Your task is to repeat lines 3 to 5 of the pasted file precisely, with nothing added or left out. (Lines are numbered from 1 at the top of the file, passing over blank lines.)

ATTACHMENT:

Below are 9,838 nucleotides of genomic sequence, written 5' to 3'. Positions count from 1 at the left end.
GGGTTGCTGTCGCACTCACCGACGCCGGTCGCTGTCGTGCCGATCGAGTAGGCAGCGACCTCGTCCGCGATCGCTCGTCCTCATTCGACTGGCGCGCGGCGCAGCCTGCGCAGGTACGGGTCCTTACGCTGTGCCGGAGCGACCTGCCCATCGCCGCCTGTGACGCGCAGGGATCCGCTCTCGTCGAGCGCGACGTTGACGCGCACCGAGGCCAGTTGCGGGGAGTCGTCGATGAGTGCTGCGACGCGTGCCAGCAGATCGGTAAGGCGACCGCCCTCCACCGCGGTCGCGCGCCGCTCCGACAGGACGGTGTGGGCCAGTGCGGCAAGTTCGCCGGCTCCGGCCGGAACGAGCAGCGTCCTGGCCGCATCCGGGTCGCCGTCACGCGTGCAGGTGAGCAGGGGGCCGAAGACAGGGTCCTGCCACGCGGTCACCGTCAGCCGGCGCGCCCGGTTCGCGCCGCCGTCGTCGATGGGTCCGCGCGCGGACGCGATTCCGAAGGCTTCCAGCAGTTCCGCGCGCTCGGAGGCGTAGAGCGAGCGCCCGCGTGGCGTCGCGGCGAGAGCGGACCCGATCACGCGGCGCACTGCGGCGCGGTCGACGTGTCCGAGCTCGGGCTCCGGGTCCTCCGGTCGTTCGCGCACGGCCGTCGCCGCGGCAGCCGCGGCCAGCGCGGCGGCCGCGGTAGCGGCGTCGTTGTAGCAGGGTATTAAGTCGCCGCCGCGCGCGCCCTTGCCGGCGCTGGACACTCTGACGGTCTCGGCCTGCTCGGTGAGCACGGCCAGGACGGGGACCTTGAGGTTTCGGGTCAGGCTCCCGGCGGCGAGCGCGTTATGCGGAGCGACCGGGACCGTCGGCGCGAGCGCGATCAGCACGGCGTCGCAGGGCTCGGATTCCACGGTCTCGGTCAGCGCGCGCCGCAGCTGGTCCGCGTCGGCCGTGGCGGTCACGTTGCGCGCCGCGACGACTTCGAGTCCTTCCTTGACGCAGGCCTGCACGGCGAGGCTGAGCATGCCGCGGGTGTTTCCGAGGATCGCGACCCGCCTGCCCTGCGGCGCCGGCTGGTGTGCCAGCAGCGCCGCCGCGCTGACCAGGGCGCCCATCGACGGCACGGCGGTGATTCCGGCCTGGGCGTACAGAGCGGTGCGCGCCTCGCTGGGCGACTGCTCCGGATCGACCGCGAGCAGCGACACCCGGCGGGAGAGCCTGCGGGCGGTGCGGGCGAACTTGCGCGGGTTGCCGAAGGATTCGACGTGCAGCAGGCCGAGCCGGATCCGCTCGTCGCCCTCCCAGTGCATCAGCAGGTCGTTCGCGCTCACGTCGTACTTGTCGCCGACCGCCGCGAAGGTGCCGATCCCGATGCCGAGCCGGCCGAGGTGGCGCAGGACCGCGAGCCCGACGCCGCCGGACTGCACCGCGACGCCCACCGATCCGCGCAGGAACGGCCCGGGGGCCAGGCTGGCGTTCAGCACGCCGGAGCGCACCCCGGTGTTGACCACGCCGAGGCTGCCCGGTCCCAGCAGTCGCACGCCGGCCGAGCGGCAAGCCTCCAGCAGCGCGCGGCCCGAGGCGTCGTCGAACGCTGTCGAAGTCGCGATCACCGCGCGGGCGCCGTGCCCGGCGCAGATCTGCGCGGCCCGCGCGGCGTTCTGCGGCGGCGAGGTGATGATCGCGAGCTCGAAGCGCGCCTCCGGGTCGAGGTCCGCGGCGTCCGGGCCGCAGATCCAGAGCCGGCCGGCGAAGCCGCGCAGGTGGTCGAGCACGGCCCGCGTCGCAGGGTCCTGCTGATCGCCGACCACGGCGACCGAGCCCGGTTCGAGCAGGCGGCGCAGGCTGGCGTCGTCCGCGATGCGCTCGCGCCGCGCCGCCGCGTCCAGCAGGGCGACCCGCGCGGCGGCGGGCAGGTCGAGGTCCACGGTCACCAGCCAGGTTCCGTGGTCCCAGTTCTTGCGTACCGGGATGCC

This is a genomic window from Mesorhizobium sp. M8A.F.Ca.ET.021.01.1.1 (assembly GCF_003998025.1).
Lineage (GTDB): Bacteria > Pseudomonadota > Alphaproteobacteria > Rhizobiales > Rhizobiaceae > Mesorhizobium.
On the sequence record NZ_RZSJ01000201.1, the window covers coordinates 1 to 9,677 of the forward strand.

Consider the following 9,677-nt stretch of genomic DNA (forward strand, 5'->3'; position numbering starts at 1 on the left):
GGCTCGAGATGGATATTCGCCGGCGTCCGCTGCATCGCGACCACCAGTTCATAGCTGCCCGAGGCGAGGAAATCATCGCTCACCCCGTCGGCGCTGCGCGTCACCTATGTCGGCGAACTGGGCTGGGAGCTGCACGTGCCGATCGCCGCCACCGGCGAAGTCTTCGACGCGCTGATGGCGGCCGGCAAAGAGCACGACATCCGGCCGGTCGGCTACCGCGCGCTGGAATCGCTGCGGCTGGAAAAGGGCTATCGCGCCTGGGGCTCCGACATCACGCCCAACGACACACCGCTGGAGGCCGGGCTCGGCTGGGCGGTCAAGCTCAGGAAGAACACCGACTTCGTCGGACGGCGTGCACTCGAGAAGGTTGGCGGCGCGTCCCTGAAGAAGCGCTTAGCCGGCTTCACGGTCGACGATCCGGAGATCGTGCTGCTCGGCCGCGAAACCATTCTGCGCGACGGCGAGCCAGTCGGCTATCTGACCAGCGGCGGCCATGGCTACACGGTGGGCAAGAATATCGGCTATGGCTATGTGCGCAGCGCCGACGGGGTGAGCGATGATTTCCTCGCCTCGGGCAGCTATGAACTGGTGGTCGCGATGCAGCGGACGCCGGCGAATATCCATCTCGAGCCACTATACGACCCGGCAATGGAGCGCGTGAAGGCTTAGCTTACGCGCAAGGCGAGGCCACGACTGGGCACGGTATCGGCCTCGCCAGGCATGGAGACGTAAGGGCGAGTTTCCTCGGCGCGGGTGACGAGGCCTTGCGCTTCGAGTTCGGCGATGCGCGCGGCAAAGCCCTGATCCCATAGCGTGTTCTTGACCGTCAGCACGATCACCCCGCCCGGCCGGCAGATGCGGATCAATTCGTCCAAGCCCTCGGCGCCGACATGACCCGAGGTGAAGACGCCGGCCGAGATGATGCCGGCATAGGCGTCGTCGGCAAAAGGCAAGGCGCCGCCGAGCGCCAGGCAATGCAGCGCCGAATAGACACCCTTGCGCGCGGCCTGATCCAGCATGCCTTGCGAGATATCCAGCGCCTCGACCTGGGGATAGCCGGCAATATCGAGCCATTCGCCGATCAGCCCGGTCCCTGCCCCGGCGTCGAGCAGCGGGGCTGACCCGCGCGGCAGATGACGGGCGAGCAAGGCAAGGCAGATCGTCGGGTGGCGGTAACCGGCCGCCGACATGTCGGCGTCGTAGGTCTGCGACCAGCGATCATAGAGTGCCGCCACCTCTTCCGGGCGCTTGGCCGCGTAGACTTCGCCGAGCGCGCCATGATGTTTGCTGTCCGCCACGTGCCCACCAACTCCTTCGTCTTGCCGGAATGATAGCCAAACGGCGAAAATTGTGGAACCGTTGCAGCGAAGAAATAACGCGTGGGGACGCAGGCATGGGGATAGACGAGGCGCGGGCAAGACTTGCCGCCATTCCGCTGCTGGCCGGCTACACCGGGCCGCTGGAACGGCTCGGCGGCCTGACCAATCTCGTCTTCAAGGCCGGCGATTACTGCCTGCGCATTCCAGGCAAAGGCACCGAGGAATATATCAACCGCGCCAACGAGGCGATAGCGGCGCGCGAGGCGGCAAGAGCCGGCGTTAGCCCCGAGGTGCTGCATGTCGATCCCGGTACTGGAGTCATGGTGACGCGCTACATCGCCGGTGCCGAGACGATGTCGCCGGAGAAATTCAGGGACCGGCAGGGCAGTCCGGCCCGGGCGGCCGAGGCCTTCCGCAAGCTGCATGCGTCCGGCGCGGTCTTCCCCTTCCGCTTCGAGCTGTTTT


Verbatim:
This is a genomic window from Mesorhizobium sp. M8A.F.Ca.ET.021.01.1.1 (assembly GCF_003998025.1).
Lineage (GTDB): Bacteria > Pseudomonadota > Alphaproteobacteria > Rhizobiales > Rhizobiaceae > Mesorhizobium.
On the sequence record NZ_RZSJ01000201.1, the window covers coordinates 1 to 9,677 of the forward strand.